If it feels like more people are meditating, you're not wrong.
Within the past five years, the number of U.S. adults and children practicing the mindfulness exercise has increased significantly, according to a new report from the Centers for Disease Control and Prevention's National Center for Health Statistics. The study did not pinpoint reasons driving the trend, but people are searching for ways to de-stress, and brands such as meditation apps Headspace and Calm are helping to bring meditation mainstream.
The researchers studied how many people said they used meditation, practiced yoga or visited a chiropractor within the past year in the National Health Interview Survey. Yoga was the most common of the three, with 14.3 percent of adults in 2017 saying they had done it, up from 9.5 percent in 2012.
Meditation jumped to a close second, with 14.2 percent of American adults saying they meditated within the past year, a threefold increase from 4.1 percent in 2012, according to a report from the CDC's National Center for Health Statistics. Last year, 10.3 percent of adults said they visited a chiropractor, up from 9.1 percent in 2012.
More adults are practicing yoga and meditation
The authors did not collect any information on what drove the increases. However, two of the authors, Tainya Clark and Lindsey Black, told CNBC it's possibly related to meditation and yoga cellphone apps, as well as companies and schools offering programs for employees and students.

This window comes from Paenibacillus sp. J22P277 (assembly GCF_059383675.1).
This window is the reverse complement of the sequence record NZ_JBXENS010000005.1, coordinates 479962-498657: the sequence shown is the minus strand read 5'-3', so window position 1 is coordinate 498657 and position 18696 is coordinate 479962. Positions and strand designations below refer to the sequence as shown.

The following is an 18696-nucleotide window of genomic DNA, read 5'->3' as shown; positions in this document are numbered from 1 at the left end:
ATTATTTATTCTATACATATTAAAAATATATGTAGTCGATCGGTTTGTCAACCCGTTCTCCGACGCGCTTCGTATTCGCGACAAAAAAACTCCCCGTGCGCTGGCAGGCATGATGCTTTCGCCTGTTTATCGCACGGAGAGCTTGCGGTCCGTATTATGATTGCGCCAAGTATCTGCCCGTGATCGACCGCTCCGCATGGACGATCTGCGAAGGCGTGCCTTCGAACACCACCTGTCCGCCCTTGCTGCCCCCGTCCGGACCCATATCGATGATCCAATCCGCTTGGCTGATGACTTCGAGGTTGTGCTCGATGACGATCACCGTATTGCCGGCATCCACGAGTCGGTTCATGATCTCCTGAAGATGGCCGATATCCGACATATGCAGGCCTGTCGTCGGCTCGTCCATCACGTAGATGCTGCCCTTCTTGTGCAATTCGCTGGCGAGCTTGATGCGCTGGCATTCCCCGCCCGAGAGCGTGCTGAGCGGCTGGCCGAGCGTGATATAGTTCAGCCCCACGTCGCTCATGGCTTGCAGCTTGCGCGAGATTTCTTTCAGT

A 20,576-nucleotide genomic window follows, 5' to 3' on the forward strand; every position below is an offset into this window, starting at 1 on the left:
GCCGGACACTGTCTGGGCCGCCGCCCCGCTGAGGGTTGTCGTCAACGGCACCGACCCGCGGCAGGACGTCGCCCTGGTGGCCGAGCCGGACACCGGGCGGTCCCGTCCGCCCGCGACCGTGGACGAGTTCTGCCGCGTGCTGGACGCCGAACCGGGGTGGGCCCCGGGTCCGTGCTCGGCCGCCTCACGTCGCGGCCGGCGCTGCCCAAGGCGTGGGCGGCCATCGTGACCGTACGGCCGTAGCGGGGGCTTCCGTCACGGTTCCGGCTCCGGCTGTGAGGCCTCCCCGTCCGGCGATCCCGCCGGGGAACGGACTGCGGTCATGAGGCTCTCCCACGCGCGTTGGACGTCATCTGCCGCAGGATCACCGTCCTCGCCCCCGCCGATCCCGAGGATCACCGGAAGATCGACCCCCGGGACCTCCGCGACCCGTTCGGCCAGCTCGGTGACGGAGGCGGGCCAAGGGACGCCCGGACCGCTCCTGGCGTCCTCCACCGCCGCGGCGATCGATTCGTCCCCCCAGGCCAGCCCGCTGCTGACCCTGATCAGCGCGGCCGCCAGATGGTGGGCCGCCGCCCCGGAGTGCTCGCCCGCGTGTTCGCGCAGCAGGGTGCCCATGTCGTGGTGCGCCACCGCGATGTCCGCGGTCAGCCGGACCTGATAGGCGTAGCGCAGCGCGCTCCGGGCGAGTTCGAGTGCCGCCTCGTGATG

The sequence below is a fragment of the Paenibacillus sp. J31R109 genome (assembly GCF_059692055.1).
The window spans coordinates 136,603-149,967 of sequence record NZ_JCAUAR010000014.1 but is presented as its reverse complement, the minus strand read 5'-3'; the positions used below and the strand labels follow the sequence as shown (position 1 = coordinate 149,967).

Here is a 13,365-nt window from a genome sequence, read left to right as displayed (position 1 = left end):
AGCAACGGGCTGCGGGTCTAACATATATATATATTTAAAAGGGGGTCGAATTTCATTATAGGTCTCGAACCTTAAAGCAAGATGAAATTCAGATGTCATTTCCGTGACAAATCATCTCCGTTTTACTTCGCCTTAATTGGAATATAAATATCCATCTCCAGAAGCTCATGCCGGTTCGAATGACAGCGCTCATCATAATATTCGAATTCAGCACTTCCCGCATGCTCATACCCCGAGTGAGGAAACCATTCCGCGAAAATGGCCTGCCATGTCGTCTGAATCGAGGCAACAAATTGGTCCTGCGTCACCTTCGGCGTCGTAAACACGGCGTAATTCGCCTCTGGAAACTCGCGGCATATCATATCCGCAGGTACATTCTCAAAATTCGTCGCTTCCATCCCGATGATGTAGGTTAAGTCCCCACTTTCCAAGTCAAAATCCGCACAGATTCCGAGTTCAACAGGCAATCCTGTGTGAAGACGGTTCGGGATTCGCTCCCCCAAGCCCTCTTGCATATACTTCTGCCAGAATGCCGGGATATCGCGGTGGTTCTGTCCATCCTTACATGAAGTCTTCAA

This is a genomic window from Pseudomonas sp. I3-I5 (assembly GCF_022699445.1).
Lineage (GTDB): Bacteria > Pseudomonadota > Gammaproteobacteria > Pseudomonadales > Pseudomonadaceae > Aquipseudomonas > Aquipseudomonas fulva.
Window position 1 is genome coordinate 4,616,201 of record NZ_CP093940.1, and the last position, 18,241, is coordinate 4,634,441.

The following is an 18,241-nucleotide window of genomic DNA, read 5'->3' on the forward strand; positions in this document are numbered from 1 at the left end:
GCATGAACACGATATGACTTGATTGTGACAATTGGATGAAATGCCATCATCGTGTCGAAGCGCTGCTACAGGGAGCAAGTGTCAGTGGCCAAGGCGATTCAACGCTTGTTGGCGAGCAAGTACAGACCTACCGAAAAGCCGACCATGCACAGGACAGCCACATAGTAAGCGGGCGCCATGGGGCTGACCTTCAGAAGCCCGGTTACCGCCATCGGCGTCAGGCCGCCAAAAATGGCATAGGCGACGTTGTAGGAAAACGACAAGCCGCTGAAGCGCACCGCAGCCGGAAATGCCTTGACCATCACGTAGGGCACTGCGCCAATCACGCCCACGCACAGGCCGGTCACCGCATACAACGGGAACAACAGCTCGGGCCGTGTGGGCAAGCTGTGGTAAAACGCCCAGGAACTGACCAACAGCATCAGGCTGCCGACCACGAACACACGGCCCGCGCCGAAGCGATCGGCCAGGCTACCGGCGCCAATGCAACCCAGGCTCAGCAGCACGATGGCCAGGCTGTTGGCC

"Something really special is happening with our culture at a time when we need it most," said Megan Jones Bell, Headspace's chief science officer. "At a time when mental health problems are on the rise, something that improves focus and compassion is certainly something the world needs more of."
Adults between the ages of 18 and 44 were more likely to practice yoga than those who were older, while use of meditation was most common among adults between the ages of 45 and 64, Black and Clark told CNBC.
More children are practicing yoga and meditation
Among children, practicing yoga increased to 8.4 percent in 2017 from 3.1 percent in 2012. Researchers were surprised to find little variation between kids and teens, Black and Clark said. Use of meditation among adolescents increased to 5.4 percent in 2017 from 0.6 percent in 2012.
Some teachers are incorporating meditation and yoga into their lesson plans. Popular meditation apps Headspace and Calm both offer a kid-friendly curriculum. The two companies are also courting employers to give employees subscriptions as a benefit.
CORRECTION: This article has been updated to correct the spelling of Megan Jones Bell's name.